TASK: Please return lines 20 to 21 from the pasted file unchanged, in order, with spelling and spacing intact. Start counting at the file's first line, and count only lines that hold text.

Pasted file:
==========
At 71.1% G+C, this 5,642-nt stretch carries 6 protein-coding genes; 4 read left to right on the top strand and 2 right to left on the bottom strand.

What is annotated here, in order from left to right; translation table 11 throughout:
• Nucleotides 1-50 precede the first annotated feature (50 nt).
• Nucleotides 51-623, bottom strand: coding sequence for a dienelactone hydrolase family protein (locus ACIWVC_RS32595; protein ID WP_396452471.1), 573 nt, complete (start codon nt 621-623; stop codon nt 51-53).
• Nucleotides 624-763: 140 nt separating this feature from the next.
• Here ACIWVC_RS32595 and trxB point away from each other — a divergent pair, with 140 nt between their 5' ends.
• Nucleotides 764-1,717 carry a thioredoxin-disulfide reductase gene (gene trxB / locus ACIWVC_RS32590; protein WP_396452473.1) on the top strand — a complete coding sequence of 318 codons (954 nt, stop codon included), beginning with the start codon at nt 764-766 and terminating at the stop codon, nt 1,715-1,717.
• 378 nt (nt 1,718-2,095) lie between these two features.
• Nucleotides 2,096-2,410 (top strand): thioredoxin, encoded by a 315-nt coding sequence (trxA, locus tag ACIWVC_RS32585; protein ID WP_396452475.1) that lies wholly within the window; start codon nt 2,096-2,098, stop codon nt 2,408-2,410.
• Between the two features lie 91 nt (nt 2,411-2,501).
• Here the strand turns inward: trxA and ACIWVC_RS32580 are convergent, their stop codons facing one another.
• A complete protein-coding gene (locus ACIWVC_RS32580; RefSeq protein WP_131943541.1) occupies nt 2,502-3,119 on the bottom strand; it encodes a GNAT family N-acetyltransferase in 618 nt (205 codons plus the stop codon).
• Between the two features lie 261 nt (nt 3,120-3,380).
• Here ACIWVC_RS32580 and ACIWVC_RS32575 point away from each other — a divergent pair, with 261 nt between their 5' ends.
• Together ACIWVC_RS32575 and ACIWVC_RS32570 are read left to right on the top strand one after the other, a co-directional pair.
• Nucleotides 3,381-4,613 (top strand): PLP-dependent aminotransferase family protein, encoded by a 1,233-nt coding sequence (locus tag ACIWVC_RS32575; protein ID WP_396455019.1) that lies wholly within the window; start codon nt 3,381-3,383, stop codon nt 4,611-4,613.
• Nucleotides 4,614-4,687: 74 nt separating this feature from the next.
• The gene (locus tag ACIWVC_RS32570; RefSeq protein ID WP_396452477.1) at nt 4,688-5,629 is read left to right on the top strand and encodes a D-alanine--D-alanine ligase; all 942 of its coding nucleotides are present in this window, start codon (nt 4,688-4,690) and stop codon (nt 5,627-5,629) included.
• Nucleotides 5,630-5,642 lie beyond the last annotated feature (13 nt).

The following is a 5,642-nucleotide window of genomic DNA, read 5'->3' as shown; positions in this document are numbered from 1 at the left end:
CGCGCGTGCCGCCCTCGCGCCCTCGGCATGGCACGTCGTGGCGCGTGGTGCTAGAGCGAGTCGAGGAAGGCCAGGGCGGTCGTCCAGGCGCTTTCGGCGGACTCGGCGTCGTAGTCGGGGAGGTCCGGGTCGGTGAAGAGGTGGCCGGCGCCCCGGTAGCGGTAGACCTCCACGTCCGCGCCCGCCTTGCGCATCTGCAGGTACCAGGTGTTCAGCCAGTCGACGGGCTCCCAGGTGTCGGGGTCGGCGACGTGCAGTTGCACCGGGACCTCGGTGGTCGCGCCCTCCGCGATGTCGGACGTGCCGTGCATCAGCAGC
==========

The following is a 5,642-nucleotide window of genomic DNA, read 5'->3' as shown; positions in this document are numbered from 1 at the left end:
CGCGCGTGCCGCCCTCGCGCCCTCGGCATGGCACGTCGTGGCGCGTGGTGCTAGAGCGAGTCGAGGAAGGCCAGGGCGGTCGTCCAGGCGCTTTCGGCGGACTCGGCGTCGTAGTCGGGGAGGTCCGGGTCGGTGAAGAGGTGGCCGGCGCCCCGGTAGCGGTAGACCTCCACGTCCGCGCCCGCCTTGCGCATCTGCAGGTACCAGGTGTTCAGCCAGTCGACGGGCTCCCAGGTGTCGGGGTCGGCGACGTGCAGTTGCACCGGGACCTCGGTGGTCGCGCCCTCCGCGATGTCGGACGTGCCGTGCATCAGCAGC